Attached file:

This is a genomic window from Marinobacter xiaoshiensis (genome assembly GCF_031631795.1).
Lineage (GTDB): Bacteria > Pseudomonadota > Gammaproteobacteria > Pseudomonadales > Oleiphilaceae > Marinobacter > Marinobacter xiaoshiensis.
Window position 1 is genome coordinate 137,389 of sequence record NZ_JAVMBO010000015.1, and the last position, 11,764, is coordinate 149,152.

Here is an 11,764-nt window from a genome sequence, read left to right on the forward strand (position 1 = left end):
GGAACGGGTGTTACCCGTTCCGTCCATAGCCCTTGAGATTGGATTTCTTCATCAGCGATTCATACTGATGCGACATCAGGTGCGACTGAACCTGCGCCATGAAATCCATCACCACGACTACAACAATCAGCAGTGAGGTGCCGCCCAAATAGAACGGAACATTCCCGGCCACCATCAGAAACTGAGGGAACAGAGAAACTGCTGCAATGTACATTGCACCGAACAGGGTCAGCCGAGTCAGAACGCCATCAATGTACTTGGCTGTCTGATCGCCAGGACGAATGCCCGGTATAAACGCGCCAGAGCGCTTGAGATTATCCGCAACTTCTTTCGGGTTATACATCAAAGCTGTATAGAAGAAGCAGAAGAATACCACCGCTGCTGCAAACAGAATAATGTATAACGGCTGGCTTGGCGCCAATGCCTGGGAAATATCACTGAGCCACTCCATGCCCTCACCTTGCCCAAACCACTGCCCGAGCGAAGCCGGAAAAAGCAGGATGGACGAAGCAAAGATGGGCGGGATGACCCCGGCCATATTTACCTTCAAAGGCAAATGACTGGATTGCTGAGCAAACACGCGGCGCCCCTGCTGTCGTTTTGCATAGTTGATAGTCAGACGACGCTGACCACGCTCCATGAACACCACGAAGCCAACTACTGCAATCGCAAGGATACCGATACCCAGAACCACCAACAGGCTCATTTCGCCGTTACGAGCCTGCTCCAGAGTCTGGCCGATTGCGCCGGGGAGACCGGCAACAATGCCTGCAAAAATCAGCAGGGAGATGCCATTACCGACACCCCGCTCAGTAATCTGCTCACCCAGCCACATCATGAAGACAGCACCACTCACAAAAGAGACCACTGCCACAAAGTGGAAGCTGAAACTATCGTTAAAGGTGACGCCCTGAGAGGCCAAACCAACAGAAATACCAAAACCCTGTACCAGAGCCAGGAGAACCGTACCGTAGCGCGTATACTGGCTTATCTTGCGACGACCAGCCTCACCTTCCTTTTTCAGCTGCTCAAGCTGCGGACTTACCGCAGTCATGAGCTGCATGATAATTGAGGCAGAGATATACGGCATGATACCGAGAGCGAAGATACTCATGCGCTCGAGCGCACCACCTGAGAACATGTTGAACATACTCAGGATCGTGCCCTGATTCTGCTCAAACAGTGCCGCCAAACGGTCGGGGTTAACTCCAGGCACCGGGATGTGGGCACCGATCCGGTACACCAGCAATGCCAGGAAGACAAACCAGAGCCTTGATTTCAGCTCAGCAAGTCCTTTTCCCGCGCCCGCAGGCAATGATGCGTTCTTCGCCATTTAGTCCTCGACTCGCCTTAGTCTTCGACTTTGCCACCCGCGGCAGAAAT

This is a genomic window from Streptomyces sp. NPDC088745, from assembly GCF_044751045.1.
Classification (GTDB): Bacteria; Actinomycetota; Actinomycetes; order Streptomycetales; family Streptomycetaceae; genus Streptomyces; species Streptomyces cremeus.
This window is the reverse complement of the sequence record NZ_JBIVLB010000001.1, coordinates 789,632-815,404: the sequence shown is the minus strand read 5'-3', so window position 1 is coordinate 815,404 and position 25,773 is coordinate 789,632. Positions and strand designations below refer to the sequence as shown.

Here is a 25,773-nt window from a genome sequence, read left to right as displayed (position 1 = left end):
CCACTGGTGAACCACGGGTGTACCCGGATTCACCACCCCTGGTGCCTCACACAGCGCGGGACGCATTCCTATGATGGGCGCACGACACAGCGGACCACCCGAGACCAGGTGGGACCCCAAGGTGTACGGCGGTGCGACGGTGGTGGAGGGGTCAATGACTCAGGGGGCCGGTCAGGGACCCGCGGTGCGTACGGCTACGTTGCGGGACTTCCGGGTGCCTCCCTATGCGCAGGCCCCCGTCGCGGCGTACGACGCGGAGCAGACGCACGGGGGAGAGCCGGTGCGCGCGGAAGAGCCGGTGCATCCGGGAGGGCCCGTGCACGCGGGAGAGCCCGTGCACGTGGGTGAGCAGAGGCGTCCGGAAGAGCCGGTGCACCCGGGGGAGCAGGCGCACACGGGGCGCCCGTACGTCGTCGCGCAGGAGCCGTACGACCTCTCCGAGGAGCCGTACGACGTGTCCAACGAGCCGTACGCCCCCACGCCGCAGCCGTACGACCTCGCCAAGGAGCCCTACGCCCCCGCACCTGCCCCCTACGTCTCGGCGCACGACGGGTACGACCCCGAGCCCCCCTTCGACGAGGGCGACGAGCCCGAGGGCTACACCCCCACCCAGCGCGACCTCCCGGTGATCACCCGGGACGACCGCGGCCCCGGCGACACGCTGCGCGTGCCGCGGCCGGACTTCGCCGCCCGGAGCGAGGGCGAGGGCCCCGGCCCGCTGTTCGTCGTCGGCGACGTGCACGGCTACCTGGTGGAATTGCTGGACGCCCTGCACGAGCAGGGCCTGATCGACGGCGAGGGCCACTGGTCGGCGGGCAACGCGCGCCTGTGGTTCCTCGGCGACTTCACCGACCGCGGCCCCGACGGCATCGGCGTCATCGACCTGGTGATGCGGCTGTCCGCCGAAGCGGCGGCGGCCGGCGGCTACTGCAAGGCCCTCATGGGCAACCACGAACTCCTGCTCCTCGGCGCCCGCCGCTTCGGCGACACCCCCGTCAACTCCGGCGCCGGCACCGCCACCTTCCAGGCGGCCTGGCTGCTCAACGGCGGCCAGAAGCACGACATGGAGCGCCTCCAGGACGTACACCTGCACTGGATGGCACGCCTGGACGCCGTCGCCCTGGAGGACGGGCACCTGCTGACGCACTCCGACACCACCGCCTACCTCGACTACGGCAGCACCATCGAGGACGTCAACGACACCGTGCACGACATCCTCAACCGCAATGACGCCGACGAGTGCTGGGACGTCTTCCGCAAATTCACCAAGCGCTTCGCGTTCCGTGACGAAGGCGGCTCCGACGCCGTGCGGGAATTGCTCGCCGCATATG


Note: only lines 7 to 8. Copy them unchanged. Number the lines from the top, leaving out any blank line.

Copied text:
Classification (GTDB): Bacteria; Actinomycetota; Actinomycetes; order Streptomycetales; family Streptomycetaceae; genus Streptomyces; species Streptomyces cremeus.
This window is the reverse complement of the sequence record NZ_JBIVLB010000001.1, coordinates 789,632-815,404: the sequence shown is the minus strand read 5'-3', so window position 1 is coordinate 815,404 and position 25,773 is coordinate 789,632. Positions and strand designations below refer to the sequence as shown.